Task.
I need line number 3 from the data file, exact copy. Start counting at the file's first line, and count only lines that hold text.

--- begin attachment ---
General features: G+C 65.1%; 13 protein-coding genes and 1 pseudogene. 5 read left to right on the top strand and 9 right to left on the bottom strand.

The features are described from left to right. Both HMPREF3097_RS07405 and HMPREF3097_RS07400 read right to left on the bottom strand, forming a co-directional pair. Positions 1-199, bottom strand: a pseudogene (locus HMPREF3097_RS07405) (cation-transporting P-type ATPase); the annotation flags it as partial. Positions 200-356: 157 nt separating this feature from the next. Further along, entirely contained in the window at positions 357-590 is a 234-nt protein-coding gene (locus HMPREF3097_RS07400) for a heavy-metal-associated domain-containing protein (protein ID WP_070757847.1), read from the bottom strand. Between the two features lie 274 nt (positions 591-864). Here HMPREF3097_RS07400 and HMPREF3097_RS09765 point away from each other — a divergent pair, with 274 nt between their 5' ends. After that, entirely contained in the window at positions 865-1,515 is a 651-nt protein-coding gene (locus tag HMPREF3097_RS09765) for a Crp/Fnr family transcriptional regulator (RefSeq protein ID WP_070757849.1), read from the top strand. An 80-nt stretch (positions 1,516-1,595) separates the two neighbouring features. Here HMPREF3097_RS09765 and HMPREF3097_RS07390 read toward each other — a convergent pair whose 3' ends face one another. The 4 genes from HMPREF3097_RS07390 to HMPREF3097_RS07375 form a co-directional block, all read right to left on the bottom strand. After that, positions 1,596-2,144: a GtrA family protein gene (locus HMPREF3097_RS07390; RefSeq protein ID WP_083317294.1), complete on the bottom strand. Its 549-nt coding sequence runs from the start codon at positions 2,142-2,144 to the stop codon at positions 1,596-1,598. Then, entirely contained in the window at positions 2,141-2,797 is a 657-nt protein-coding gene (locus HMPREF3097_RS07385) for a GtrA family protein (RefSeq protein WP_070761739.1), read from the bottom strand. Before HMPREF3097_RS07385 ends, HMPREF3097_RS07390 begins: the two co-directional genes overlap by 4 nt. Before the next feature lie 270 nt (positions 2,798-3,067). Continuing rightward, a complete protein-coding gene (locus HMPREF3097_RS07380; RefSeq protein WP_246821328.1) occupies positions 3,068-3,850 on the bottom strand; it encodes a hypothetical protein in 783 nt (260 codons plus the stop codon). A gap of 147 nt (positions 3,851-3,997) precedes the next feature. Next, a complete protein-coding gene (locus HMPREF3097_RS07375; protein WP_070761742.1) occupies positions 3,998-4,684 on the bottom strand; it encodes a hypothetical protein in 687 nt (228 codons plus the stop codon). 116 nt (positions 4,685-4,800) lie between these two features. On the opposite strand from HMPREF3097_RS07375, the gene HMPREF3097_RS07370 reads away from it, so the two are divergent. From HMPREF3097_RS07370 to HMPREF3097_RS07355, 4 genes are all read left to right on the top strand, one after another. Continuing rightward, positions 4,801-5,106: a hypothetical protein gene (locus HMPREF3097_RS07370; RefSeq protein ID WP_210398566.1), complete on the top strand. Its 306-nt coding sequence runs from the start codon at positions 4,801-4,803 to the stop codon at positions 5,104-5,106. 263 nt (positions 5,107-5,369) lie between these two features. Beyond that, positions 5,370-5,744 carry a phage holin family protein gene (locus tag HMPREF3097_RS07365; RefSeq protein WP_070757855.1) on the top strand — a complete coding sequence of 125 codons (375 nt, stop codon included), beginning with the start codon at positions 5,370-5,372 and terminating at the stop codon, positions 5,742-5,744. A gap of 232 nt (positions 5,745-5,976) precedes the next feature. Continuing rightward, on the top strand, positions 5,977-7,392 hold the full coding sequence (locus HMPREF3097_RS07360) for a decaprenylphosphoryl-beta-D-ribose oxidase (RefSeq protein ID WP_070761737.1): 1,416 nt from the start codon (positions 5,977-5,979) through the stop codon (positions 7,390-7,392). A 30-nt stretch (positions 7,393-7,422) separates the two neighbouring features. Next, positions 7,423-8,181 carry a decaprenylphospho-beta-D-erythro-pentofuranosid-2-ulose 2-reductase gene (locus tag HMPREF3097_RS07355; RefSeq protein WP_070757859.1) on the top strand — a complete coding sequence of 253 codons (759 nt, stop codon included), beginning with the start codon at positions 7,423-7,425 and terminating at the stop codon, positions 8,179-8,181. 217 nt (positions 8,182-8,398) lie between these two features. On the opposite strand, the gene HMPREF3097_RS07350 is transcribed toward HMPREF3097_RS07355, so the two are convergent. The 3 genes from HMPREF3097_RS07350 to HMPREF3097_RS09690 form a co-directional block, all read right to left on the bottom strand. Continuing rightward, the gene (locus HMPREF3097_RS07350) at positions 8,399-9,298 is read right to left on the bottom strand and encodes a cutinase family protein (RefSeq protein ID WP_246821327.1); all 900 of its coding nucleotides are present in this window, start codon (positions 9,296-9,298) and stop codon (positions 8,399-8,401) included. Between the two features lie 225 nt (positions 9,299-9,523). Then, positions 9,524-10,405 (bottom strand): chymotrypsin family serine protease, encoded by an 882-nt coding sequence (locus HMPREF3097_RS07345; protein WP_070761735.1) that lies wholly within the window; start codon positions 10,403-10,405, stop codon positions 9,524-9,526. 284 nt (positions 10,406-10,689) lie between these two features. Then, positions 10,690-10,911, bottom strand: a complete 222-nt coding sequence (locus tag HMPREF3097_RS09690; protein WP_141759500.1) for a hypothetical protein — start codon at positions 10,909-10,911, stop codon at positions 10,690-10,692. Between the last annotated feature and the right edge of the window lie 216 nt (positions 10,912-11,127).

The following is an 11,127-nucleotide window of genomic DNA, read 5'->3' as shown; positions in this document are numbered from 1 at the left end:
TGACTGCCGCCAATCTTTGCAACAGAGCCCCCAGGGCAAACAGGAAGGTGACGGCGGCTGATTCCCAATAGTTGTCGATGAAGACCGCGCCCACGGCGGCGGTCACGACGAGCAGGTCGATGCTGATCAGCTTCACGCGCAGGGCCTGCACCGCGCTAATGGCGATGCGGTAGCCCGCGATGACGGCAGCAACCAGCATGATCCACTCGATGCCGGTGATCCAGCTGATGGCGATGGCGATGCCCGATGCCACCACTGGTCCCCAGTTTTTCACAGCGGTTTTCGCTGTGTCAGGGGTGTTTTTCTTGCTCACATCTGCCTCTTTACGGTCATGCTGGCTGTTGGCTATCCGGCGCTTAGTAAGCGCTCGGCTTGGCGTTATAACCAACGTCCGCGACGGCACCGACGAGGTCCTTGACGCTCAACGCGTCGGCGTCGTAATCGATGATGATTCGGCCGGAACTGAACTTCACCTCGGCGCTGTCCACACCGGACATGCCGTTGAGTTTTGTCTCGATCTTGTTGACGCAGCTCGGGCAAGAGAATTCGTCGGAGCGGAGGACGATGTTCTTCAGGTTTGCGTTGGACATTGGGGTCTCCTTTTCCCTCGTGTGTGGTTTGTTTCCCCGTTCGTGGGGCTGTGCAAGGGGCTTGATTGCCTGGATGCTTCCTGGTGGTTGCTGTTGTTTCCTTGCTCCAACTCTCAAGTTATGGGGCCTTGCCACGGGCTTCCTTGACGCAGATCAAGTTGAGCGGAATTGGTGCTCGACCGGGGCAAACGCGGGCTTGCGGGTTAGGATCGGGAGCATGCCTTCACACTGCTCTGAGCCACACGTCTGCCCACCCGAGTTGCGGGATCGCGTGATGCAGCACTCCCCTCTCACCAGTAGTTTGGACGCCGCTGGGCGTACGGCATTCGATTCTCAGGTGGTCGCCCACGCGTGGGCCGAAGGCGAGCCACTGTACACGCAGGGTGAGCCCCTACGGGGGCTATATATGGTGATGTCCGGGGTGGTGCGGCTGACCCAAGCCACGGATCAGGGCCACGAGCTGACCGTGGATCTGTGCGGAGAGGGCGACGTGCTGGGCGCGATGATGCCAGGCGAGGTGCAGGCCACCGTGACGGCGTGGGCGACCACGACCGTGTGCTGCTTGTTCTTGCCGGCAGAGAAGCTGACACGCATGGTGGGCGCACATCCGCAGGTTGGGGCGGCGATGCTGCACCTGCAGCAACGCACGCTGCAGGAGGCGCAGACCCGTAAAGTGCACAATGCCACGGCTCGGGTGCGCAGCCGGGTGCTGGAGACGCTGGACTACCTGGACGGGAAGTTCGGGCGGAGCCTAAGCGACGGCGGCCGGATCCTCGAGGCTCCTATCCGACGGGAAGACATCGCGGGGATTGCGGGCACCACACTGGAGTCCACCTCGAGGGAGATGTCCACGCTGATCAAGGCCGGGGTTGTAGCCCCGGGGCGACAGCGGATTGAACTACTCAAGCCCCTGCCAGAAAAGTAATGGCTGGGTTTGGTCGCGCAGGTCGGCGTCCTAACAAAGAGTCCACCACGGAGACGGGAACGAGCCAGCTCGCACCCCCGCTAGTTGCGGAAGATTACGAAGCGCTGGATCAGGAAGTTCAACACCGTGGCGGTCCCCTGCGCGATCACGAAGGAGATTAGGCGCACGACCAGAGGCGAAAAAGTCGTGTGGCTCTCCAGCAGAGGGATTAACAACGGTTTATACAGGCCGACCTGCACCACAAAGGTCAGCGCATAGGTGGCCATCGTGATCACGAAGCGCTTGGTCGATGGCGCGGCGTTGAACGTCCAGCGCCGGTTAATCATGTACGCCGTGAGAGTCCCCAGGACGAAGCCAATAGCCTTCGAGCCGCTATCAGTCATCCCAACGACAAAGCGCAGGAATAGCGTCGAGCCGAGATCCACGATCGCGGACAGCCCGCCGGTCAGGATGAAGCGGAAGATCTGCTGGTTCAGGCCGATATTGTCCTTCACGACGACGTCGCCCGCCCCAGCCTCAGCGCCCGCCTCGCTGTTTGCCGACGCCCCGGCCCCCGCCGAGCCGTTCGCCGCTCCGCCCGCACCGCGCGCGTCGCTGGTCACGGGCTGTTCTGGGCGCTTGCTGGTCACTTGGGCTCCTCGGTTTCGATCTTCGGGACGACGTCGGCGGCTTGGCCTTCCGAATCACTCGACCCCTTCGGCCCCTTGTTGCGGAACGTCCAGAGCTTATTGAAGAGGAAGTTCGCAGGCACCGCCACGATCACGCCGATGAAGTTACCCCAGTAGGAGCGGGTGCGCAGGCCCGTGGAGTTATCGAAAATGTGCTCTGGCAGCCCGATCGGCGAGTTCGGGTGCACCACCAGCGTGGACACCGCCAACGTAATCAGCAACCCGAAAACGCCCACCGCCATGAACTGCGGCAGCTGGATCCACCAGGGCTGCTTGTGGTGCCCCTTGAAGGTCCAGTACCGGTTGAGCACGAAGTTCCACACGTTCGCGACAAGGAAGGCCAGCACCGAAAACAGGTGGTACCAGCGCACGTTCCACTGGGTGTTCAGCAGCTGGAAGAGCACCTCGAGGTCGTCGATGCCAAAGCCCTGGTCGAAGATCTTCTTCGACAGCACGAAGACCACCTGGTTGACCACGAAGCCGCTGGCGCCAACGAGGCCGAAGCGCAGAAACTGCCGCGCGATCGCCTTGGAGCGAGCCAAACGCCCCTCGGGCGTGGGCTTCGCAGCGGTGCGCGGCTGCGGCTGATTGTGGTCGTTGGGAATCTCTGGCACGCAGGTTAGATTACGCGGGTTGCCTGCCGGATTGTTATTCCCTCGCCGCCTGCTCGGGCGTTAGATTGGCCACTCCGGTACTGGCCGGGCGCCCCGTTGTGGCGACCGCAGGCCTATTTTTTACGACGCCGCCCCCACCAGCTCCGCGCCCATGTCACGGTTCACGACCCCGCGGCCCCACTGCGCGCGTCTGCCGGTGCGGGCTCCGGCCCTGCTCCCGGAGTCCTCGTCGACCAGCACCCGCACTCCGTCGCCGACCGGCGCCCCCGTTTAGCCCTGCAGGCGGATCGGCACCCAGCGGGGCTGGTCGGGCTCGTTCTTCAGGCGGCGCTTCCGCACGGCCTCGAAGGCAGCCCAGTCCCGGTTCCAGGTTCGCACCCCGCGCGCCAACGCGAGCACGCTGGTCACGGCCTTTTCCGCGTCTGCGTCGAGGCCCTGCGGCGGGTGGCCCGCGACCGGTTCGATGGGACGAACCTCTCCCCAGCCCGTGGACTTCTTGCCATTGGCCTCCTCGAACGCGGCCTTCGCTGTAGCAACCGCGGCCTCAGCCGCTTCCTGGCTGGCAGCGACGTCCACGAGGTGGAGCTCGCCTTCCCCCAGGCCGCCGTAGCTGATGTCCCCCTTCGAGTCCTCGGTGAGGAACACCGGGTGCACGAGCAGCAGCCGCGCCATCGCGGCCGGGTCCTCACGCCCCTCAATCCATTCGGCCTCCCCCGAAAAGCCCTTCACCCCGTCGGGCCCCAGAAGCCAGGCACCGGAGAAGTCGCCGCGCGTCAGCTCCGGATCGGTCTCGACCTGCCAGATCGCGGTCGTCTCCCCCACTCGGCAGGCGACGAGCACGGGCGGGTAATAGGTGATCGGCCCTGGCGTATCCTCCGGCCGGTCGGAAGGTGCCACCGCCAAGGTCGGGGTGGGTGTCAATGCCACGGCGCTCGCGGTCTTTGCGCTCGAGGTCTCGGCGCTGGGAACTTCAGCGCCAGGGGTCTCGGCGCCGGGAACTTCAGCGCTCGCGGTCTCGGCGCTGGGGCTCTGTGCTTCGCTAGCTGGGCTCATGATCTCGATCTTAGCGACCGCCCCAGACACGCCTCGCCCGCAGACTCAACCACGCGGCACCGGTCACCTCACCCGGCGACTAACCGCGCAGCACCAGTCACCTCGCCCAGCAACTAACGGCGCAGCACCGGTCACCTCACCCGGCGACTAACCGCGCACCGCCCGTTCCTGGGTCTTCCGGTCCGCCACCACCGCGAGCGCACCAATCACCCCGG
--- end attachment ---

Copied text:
The following is an 11,127-nucleotide window of genomic DNA, read 5'->3' as shown; positions in this document are numbered from 1 at the left end: